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In Haiti, can doctors be reporters too?

Or more importantly, should they?

Since arriving to quake-devastated Haiti, network medical reporters have been shifting back and forth between doctor and reporter. Those dual roles have sparked criticism around the Web, notably from experts on journalism ethics who argue doctor/reporters put themselves in an ethical quanadry by trying to save lives one minute and tell the story the next.

"I think it's very hard for an individual who is professionally and emotionally engaged in saving lives to be able to simultaneously step back from the medical work and practice independent journalistic truth-telling," Bob Steele, journalism values scholar at the Poynter Institute, told the LA Times in this great piece about that ethical dilemma.

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After Dr. Sanjay Gupta swooped in to perform brain surgery on a 12-year-old Haitian girl, Steele questioned CNN's motives in airing the story. "Frankly, it isn't much of a story," Steele told the LA Times. "You can't help but look at this and worry there is a marketing element in it."   If he's going to be a doctor, do so, but then he needs to stop being a reporter, Steele argued.

Minnesota journalism professor Gary Schwitzer hears from other ethicists who maintain that doctor/reporters risk being seen as self-promoters who exploit suffering one moment then a second later try to fix it.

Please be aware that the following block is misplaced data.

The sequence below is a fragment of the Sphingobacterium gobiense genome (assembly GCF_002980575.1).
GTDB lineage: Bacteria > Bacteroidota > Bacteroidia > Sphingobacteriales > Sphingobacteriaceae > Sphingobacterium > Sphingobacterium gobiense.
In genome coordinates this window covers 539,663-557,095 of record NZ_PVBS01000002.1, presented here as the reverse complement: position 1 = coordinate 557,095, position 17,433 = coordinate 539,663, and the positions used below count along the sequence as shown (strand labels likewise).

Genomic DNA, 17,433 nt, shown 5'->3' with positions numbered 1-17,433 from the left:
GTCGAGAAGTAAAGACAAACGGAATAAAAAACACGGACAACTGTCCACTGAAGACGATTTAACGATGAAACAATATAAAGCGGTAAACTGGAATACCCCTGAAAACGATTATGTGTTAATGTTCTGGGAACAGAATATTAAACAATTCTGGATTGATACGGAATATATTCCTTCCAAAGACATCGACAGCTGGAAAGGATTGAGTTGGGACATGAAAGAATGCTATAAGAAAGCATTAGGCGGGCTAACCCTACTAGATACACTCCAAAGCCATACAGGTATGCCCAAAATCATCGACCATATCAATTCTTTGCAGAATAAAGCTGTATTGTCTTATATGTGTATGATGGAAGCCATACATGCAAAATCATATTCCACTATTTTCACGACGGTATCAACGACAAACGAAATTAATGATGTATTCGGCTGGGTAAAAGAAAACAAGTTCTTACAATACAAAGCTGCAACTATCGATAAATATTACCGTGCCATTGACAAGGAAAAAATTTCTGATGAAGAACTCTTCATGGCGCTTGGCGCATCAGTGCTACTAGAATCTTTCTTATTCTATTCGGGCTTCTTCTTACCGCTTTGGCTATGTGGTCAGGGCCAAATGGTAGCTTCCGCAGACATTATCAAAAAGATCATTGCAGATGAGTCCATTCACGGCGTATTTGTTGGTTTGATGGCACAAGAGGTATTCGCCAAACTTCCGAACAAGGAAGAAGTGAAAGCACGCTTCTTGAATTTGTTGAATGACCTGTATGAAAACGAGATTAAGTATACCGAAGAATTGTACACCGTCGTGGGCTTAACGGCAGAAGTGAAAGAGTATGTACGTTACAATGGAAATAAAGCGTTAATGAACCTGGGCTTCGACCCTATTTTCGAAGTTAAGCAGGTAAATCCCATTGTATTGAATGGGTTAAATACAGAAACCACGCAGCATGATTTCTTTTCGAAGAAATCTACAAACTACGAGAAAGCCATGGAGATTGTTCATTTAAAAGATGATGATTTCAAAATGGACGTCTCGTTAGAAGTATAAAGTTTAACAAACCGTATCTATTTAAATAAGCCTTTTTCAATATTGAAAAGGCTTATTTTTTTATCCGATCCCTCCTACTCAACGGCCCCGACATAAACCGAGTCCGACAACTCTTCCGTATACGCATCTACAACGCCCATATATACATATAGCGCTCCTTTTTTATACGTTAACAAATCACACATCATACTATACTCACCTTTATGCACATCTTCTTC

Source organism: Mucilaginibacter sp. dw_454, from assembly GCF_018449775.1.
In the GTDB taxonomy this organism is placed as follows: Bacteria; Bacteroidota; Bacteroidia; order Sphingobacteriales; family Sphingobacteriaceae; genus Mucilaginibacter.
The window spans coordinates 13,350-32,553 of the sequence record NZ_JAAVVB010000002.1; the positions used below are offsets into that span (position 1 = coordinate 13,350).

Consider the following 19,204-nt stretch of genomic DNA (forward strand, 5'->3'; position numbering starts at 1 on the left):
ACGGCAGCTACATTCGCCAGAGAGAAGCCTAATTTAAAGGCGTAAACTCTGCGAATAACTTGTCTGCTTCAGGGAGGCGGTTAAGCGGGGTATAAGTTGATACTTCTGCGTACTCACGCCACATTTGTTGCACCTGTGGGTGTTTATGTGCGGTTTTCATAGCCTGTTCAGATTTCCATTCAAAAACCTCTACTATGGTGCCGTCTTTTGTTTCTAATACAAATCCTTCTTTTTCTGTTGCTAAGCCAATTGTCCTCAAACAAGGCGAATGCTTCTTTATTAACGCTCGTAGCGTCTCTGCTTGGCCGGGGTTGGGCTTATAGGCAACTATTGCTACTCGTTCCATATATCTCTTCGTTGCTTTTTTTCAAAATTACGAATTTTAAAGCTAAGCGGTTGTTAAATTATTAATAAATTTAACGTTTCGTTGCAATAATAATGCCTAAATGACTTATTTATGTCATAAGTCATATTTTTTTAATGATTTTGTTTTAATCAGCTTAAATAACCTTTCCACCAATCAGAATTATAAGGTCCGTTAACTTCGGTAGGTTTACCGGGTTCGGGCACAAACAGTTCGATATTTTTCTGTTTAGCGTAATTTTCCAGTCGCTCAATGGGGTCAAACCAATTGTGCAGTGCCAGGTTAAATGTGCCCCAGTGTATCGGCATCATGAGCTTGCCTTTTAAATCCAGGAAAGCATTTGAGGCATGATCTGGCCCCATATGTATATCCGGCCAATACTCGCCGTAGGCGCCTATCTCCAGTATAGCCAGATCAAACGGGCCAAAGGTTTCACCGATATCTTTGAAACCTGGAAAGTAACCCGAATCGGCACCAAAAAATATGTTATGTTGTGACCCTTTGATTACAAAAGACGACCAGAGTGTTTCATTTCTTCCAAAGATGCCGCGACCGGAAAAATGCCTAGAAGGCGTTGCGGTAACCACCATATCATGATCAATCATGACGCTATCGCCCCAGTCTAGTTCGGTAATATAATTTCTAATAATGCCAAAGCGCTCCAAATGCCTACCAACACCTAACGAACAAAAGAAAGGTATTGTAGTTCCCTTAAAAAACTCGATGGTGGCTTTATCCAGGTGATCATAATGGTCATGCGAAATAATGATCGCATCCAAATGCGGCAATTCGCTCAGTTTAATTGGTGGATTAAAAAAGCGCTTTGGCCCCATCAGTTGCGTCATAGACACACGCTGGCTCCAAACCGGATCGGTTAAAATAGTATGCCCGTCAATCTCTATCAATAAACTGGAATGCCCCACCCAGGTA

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Just as many are praising CNN's earthquake coverage, others are criticizing that correspondents are mixing newsmaking with newsgathering. The snarksters over at Gawker said team Anderson Cooper and Gupta "played a team of roving superhero reporters, covering the news but only after saving everyone's lives. (Imagine if somebody could be Clark Kent and Superman at the same time.)"

Funny and true.

But Gupta and others have defended their position, saying they are doctors first and that they can walk a delicate balance between their moral responsibility to heal the sick and their journalistic duty to tell the story. In a disaster with such tremendous medical needs, what's a doctor to do?

What do you think?

AP photo: Gupta operates on a 12-year-old Haitian girl

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